by Ryan Ozawa
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Beyond IT: CISA puts spotlight on operational technology

by Ryan Ozawa

CISA Puts Spotlight on Operational Technology - Paubox

The ability of hackers to disrupt daily life is no longer hypothetical.

Cyberattacks have shut down fuel pipelines. Food processors. They can shut down airports and take down the national power grid. And just this week, hackers weaponized a popular network administration tool to efficiently propagate ransomware onto the systems of over 1,000 companies in at least 17 countries, taking out railway systems, grocery stores, and gas stations.

The private sector has only just begun to grapple with cyberthreats, and criminals—potentially backed by nation-state actors—have already escalated the fight by attacking critical infrastructure.

CISA lays out the facts

The Cybersecurity and Infrastructure Security Agency (CISA) has now published a fact sheet to help people understand the scope of this fast-evolving threat.

“Given the importance of critical infrastructure to national security and America’s way of life, accessible [operational technology] assets are an attractive target for malicious cyber actors seeking to disrupt critical infrastructure for profit or to further other objectives,” the agency explains. “Critical infrastructure asset owners and operators should adopt a heightened state of awareness and voluntarily implement the recommendations listed in this document.”

But everyone, CISA notes, must play a part.

“All organizations are at risk of being targeted by ransomware and have an urgent responsibility to protect against ransomware threats,” CISA explains.

The document is intended to help organizations build effective resilience, and:

  • Provides steps to prepare for, mitigate against and respond to attacks
  • Details how the dependencies between an entity’s systems can provide a path for attackers
  • Explains how to reduce the risk of severe business degradation if affected by ransomware

The CISA fact sheet, titled “Rising Ransomware Threat to OT Assets,” echoes a similar cybersecurity advisory issued by the National Security Agency, “Stop Malicious Cyber Activity Against Connected Operational Technology.”

From IT to OT

Both CISA and the NSA make a distinction between “information technology” (IT) and “operational technology” (OT).

Information technology involves the management and movement of data.

Operational technology is hardware and software that monitors or controls physical processes, often involving industrial control systems (ICS) in manufacturing, energy generation, transportation, aviation and maritime activities. It can include a wide variety of devices, from simple sensors to complex robotics, and it often runs autonomously and independently.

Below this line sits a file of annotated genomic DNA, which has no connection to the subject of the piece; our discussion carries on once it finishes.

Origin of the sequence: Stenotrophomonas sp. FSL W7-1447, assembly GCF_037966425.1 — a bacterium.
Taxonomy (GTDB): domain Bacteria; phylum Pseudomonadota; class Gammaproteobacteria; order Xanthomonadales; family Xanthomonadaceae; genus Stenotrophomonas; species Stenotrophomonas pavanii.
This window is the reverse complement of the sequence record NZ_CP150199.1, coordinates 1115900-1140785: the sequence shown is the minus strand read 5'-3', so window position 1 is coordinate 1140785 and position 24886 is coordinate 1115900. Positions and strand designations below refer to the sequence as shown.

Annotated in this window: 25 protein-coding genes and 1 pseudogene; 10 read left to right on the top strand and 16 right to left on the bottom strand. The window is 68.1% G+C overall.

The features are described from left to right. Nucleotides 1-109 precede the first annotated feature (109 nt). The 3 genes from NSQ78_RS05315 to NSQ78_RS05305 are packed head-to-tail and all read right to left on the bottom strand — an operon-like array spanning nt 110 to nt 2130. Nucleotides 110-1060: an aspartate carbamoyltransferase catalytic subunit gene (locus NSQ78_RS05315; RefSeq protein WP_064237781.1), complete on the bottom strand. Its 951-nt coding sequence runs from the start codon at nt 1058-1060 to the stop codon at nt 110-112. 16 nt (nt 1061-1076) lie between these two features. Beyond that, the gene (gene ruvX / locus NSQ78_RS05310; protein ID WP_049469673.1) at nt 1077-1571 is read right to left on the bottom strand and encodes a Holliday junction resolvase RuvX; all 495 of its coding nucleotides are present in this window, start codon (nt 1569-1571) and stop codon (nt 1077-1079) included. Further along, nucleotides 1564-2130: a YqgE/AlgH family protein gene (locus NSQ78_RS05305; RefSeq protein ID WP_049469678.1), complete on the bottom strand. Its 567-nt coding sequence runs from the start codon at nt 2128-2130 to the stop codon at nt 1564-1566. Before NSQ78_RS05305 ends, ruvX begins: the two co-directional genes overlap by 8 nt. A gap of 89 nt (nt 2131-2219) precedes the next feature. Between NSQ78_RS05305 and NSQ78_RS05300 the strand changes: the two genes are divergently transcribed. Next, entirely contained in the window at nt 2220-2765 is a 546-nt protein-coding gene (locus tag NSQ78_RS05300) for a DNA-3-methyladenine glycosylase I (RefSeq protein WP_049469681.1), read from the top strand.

At some point, however, these devices are usually connected to a computer.

“OT components are often connected to information technology (IT) networks, providing a path for cyber actors to pivot from IT to OT networks,” CISA notes. “As demonstrated by recent cyber incidents, intrusions affecting IT networks can also affect critical operational processes even if the intrusion does not directly impact an OT network.

CISA recommendations for OT

In its fact sheet, CISA outlines a variety of best practices to ensure OT is secure and can operate uninterrupted.

“Implement robust network segmentation between IT and OT networks, and develop and regularly test workarounds or manual controls to ensure that critical processes can be isolated and continue operating without access to IT networks,” the agency says.

CISA also stresses the importance of backup systems, asset inventories and contingency plans and workarounds that are regularly tested to ensure they will work when needed.

Ultimately, the agency advocates “good cyber hygiene,” noting that a “significant majority of ransomware attacks exploit known vulnerabilities and common security weaknesses.”

And on that front, CISA offers several cyber hygiene services at no cost to critical infrastructure operators, including vulnerability scanning, penetration testing, and a phishing email campaign assessment.

Tools you can use

Between CISA, the NSA, the FBI, NIST, and other federal agencies, the U.S. government is demonstrating a united front against ransomware and other malware.

Not every organization can launch a multi-agency task force. Fortunately, businesses of all sizes can take meaningful steps toward keeping their systems secure.

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